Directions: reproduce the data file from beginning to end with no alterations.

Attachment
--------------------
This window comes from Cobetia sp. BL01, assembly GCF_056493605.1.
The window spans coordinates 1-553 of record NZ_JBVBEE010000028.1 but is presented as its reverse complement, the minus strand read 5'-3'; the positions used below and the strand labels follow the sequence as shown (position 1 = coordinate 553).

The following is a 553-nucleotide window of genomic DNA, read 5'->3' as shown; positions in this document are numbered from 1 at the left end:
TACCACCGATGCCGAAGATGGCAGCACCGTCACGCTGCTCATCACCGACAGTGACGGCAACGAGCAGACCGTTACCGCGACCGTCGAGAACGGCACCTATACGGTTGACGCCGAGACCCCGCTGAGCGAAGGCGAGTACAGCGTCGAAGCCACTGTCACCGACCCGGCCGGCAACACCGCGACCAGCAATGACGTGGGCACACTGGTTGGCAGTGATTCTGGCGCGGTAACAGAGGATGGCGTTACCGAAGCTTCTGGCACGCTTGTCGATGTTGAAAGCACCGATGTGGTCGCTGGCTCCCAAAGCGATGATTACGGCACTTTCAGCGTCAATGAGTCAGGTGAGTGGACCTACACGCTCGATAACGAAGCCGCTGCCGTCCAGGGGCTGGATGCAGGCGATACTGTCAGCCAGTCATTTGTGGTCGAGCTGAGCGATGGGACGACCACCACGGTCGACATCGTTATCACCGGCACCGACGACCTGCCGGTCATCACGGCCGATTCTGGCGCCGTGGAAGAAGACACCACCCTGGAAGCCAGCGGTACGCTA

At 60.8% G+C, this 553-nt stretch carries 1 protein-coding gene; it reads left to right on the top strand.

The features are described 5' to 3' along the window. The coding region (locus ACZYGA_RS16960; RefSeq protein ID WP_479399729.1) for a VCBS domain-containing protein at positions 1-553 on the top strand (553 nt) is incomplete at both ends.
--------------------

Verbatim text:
This window comes from Cobetia sp. BL01, assembly GCF_056493605.1.
The window spans coordinates 1-553 of record NZ_JBVBEE010000028.1 but is presented as its reverse complement, the minus strand read 5'-3'; the positions used below and the strand labels follow the sequence as shown (position 1 = coordinate 553).

The following is a 553-nucleotide window of genomic DNA, read 5'->3' as shown; positions in this document are numbered from 1 at the left end:
TACCACCGATGCCGAAGATGGCAGCACCGTCACGCTGCTCATCACCGACAGTGACGGCAACGAGCAGACCGTTACCGCGACCGTCGAGAACGGCACCTATACGGTTGACGCCGAGACCCCGCTGAGCGAAGGCGAGTACAGCGTCGAAGCCACTGTCACCGACCCGGCCGGCAACACCGCGACCAGCAATGACGTGGGCACACTGGTTGGCAGTGATTCTGGCGCGGTAACAGAGGATGGCGTTACCGAAGCTTCTGGCACGCTTGTCGATGTTGAAAGCACCGATGTGGTCGCTGGCTCCCAAAGCGATGATTACGGCACTTTCAGCGTCAATGAGTCAGGTGAGTGGACCTACACGCTCGATAACGAAGCCGCTGCCGTCCAGGGGCTGGATGCAGGCGATACTGTCAGCCAGTCATTTGTGGTCGAGCTGAGCGATGGGACGACCACCACGGTCGACATCGTTATCACCGGCACCGACGACCTGCCGGTCATCACGGCCGATTCTGGCGCCGTGGAAGAAGACACCACCCTGGAAGCCAGCGGTACGCTA

At 60.8% G+C, this 553-nt stretch carries 1 protein-coding gene; it reads left to right on the top strand.

The features are described 5' to 3' along the window. The coding region (locus ACZYGA_RS16960; RefSeq protein ID WP_479399729.1) for a VCBS domain-containing protein at positions 1-553 on the top strand (553 nt) is incomplete at both ends.